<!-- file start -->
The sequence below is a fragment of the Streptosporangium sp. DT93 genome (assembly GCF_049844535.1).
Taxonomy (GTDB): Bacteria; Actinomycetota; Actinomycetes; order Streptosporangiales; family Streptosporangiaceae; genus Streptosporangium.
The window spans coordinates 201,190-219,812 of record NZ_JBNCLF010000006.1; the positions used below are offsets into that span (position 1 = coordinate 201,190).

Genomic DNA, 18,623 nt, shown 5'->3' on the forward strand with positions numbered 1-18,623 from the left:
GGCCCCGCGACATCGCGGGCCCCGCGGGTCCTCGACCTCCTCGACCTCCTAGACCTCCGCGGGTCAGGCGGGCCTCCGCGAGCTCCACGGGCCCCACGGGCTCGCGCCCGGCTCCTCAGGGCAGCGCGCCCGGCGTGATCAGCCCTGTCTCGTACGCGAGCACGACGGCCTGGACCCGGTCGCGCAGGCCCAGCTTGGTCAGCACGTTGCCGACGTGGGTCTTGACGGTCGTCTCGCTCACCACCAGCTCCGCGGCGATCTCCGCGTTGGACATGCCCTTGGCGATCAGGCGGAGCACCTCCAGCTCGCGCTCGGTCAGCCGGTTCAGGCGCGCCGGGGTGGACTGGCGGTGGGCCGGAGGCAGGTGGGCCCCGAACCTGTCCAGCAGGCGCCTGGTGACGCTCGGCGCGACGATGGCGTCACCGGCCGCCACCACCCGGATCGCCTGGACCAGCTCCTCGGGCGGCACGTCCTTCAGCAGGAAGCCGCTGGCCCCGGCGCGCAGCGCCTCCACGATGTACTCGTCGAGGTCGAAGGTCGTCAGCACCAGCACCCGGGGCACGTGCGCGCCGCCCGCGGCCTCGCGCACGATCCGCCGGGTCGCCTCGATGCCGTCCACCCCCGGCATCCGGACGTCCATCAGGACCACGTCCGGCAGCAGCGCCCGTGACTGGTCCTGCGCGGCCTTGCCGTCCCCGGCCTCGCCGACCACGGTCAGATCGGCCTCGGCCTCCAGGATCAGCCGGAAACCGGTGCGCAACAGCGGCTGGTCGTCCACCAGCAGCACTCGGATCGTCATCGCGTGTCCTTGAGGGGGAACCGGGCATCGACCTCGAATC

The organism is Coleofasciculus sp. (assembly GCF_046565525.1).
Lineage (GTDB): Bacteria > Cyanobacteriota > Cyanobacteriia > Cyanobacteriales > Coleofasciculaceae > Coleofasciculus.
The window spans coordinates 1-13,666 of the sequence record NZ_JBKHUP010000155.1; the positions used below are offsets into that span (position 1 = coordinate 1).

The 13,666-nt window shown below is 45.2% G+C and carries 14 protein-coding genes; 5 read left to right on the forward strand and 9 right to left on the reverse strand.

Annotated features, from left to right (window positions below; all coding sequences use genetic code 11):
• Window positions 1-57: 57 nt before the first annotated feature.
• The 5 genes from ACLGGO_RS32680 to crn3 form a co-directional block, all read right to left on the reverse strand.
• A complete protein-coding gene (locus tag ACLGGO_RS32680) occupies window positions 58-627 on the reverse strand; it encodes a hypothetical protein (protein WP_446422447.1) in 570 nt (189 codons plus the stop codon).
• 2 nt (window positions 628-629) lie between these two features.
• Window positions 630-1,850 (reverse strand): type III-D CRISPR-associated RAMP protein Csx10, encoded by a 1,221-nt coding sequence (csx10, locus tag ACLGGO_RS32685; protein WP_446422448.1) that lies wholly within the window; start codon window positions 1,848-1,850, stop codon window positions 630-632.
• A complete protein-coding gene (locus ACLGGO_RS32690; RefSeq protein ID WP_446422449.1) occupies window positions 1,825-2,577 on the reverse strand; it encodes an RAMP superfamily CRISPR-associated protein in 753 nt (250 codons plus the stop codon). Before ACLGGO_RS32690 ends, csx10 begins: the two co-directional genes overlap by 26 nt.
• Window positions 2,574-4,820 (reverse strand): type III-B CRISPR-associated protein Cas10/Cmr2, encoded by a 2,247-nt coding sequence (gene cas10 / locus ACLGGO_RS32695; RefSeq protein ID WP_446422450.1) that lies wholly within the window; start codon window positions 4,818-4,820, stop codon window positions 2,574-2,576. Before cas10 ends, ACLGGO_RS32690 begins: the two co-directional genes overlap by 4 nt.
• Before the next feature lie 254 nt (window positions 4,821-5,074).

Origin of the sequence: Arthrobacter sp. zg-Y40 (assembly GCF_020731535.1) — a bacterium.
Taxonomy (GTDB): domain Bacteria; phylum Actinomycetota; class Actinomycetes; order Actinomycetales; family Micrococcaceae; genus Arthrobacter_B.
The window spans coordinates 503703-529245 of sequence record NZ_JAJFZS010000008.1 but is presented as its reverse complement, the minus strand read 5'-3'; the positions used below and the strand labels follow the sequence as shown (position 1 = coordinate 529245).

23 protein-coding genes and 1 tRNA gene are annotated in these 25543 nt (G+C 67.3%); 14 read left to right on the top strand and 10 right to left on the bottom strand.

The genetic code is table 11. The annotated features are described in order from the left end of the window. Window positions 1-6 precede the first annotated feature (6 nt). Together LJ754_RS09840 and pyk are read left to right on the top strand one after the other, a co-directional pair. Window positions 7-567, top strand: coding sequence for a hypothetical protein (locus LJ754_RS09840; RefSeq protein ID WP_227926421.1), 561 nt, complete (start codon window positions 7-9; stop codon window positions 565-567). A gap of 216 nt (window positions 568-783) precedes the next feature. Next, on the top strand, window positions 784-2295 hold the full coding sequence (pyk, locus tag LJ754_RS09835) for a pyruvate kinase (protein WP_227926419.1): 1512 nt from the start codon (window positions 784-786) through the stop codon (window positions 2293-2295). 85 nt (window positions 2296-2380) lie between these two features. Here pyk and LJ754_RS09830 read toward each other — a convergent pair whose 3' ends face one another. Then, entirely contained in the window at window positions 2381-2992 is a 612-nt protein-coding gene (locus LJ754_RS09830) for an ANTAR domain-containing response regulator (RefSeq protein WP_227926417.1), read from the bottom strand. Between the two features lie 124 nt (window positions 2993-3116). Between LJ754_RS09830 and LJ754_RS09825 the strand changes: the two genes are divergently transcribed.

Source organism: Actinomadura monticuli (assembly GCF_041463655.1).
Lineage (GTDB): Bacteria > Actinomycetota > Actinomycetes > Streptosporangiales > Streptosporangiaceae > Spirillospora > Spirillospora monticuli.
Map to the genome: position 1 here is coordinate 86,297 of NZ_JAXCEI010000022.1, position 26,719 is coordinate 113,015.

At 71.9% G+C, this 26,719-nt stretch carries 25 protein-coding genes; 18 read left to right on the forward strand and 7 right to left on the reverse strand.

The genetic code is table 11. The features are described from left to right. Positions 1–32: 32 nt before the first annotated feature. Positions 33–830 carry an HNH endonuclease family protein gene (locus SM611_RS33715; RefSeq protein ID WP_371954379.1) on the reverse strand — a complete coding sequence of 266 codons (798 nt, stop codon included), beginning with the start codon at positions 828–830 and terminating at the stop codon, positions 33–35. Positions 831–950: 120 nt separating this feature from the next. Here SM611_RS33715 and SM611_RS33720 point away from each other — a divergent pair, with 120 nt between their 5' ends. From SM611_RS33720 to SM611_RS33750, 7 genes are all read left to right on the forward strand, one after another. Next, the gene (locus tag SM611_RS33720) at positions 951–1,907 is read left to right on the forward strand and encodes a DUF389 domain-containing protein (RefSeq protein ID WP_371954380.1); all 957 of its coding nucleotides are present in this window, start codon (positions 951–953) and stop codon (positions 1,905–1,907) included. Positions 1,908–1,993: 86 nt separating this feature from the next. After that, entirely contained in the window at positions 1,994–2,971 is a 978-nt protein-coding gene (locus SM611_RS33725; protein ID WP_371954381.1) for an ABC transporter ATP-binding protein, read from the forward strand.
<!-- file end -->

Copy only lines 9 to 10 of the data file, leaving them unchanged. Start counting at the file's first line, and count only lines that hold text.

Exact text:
The 13,666-nt window shown below is 45.2% G+C and carries 14 protein-coding genes; 5 read left to right on the forward strand and 9 right to left on the reverse strand.

Annotated features, from left to right (window positions below; all coding sequences use genetic code 11):